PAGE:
the horses are back in town (and a small bit from THE HEART IS NOT A SIZE)

Thursday, May 24, 2012

Those who have followed this blog for at least a year know that, come the end of May, I begin to spend at least a few hours most days at the Devon Horse Show, prowling around behind the scenes with my camera in hand.  My long-time love for this show (I first began to visit as a child) inspired many passages in THE HEART IS NOT A SIZE, a book about two teens whose best friendship is tested when they make their way to Juarez.  Before they get there, however, they head on down to the horse show.  I conveniently gave my protagonist, Georgia, a version of my house in which to live.  I transcribed my personal experience into Georgia's tale:

The next day I woke to the quadruple clopping of hooves, the slamming and latching of a pick-up truck.  Boots on asphalt.  I grabbed my glasses, sat up.  From my bedroom window I could see them best—the long line of trailers that had arrived overnight, from California, Connecticut, New Jersey, from every state that claimed a horse with the heart or brawn to win.  The trailers were nose to rear up and down my street—some of them posh as limousines, some with room to spare for the polished carriages and sulkies that would be paraded later that week at the fairgrounds two blocks north.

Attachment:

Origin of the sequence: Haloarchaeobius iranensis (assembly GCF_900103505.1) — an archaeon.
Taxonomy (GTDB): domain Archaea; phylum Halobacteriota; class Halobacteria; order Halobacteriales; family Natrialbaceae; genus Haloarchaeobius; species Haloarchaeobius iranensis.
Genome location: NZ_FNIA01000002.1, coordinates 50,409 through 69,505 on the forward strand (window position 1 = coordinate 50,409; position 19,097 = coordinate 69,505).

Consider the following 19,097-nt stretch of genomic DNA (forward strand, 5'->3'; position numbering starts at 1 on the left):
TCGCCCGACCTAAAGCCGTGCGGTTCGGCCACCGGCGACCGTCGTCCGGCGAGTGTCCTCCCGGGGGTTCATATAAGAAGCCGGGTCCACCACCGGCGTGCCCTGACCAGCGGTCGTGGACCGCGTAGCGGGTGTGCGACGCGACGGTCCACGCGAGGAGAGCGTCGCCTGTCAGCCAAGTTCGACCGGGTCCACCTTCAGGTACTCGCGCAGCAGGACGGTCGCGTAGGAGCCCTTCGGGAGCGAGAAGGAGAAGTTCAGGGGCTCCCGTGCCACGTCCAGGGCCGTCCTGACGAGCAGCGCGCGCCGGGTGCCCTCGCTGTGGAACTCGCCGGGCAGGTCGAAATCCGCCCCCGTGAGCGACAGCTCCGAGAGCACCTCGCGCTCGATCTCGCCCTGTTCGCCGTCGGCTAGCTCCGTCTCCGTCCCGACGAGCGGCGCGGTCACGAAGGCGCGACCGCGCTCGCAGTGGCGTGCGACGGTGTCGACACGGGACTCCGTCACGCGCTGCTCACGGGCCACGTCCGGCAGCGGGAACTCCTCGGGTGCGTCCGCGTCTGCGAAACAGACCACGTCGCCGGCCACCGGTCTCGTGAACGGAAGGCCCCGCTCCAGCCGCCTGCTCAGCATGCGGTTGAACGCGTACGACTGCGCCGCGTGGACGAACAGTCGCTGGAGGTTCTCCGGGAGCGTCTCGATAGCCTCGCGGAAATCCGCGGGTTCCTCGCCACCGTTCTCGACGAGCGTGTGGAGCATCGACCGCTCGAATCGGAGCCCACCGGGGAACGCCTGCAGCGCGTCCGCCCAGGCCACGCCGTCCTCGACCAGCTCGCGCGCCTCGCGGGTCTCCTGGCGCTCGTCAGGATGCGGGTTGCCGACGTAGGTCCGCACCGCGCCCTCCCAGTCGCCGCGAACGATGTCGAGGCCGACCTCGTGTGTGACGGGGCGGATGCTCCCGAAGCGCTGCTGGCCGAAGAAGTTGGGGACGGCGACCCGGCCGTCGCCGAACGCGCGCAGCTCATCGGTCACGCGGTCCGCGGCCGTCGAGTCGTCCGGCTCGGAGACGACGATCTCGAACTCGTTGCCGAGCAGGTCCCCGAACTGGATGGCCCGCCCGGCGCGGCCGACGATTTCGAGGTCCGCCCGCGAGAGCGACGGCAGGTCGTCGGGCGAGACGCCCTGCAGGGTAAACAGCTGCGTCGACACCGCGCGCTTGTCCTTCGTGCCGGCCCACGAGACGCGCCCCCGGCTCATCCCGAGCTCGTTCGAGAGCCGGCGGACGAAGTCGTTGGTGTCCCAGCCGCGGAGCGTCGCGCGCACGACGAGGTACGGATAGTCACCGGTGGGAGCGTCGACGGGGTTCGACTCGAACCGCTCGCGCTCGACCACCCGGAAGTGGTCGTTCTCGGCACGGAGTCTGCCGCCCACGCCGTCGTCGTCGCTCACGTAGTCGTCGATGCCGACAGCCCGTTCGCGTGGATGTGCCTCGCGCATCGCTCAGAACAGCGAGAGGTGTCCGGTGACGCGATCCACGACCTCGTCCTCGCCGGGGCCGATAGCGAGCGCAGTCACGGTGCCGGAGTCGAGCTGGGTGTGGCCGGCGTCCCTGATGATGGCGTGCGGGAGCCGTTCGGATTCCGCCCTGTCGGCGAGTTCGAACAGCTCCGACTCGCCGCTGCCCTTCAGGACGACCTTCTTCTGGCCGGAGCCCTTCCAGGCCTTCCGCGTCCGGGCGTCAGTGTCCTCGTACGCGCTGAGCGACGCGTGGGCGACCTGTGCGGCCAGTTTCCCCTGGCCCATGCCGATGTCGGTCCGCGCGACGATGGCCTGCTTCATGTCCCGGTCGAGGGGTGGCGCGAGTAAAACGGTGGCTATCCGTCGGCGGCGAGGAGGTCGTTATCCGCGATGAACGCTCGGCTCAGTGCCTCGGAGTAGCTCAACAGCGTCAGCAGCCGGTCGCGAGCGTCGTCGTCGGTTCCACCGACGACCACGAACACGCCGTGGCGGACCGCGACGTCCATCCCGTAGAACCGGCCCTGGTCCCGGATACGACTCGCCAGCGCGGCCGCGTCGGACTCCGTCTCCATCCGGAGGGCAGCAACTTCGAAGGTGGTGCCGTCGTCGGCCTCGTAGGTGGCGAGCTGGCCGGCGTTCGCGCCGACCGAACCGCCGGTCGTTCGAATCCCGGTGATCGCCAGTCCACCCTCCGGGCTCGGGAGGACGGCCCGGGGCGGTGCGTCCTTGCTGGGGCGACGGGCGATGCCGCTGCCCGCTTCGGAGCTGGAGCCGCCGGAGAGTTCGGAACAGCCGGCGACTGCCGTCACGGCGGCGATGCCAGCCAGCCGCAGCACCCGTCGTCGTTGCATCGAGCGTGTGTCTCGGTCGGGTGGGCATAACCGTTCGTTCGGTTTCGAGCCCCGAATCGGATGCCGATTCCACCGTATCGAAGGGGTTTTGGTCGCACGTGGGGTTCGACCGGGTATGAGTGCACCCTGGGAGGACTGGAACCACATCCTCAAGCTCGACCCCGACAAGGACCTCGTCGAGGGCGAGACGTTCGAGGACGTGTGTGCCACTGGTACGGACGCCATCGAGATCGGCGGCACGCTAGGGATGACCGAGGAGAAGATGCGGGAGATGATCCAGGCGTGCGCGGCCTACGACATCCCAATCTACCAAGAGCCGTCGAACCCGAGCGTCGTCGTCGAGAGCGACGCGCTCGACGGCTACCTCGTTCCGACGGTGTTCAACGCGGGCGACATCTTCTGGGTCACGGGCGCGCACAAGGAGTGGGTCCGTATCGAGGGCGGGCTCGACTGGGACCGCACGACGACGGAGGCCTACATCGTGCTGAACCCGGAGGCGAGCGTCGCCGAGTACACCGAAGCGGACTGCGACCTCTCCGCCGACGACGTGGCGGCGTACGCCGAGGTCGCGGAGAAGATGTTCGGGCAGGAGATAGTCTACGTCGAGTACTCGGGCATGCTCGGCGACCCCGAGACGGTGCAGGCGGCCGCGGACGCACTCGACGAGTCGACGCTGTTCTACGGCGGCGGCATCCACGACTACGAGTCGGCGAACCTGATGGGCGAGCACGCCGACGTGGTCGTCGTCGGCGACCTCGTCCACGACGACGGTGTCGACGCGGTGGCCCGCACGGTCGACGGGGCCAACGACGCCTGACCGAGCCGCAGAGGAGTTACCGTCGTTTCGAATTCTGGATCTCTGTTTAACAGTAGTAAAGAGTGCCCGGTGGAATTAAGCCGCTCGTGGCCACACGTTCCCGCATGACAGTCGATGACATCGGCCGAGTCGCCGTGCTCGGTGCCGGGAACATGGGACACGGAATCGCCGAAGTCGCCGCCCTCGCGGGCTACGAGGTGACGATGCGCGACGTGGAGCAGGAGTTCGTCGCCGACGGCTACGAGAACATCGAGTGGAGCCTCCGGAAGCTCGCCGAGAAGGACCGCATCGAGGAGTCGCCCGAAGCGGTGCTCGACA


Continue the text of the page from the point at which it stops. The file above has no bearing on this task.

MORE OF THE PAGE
The horses were like kindergartners being let out of school—shuddering and tossing their tails as they reverse-walked down the grated ramps.  Their eyes were big as purple summer plums, and all I wanted to do right then was breathe the horses in, press my cheek against their cheeks.  It was early, a Sunday; I called Riley nonetheless.  The horse show came to town only once each year, in May, and the show was a Georgia-Riley tradition.
            “Riley.” I whispered, so that my brothers couldn’t hear.  “They’ve come.”


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